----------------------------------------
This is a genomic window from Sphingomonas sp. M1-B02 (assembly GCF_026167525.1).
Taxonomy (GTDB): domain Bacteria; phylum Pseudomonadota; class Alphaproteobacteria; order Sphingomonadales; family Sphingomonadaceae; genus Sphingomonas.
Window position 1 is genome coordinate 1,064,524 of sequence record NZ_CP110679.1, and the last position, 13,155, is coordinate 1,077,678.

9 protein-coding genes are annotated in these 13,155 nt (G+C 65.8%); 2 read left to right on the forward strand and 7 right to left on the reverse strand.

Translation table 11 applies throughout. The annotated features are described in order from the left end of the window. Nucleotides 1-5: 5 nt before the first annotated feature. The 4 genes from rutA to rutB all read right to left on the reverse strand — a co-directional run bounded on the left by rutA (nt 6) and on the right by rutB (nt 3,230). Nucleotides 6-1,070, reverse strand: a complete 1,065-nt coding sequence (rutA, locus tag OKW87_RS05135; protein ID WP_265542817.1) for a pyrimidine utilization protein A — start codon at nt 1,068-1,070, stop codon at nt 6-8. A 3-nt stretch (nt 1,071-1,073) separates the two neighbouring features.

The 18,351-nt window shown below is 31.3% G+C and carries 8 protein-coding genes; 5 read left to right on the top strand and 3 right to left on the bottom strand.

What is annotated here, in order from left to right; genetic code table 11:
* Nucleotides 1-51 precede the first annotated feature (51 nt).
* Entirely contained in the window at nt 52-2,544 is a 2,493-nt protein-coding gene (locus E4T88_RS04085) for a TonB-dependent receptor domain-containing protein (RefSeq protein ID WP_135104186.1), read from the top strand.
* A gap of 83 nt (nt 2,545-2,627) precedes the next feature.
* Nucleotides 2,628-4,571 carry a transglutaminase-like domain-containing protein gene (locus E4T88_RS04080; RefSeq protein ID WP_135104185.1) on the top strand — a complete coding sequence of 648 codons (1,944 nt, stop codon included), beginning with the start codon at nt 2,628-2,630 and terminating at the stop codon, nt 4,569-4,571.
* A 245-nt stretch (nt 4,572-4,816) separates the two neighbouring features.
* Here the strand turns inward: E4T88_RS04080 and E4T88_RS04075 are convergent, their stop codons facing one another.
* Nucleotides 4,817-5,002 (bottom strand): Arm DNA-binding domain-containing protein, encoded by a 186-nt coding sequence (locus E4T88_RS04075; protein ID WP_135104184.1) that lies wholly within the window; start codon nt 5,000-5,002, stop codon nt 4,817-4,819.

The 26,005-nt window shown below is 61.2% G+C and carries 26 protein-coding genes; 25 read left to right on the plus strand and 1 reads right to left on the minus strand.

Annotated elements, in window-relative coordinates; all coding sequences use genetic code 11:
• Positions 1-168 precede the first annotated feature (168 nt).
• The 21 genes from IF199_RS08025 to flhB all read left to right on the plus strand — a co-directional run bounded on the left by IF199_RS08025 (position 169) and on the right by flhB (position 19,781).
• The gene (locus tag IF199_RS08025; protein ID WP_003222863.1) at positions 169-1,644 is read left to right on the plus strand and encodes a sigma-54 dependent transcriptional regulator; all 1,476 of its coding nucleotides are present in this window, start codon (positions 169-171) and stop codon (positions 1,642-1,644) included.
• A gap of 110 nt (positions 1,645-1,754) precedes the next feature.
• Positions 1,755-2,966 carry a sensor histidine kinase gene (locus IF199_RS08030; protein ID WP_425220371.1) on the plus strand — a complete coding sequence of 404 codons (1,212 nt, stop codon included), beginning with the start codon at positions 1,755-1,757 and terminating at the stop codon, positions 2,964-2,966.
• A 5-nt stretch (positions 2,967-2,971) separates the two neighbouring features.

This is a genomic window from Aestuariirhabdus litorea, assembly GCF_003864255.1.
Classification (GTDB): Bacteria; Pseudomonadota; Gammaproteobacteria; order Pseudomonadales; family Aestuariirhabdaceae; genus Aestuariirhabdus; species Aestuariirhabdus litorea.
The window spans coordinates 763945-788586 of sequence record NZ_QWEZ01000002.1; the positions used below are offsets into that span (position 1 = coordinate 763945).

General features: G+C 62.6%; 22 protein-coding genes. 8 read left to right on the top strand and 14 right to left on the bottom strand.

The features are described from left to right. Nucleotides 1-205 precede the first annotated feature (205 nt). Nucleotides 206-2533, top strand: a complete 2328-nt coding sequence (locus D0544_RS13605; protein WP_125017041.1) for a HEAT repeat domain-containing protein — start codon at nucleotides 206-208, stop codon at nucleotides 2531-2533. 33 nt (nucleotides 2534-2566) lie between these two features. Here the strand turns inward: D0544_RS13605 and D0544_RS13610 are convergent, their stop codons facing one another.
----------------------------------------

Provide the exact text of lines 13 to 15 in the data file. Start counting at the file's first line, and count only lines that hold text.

* Here the strand turns inward: E4T88_RS04080 and E4T88_RS04075 are convergent, their stop codons facing one another.
* Nucleotides 4,817-5,002 (bottom strand): Arm DNA-binding domain-containing protein, encoded by a 186-nt coding sequence (locus E4T88_RS04075; protein ID WP_135104184.1) that lies wholly within the window; start codon nt 5,000-5,002, stop codon nt 4,817-4,819.

The 26,005-nt window shown below is 61.2% G+C and carries 26 protein-coding genes; 25 read left to right on the plus strand and 1 reads right to left on the minus strand.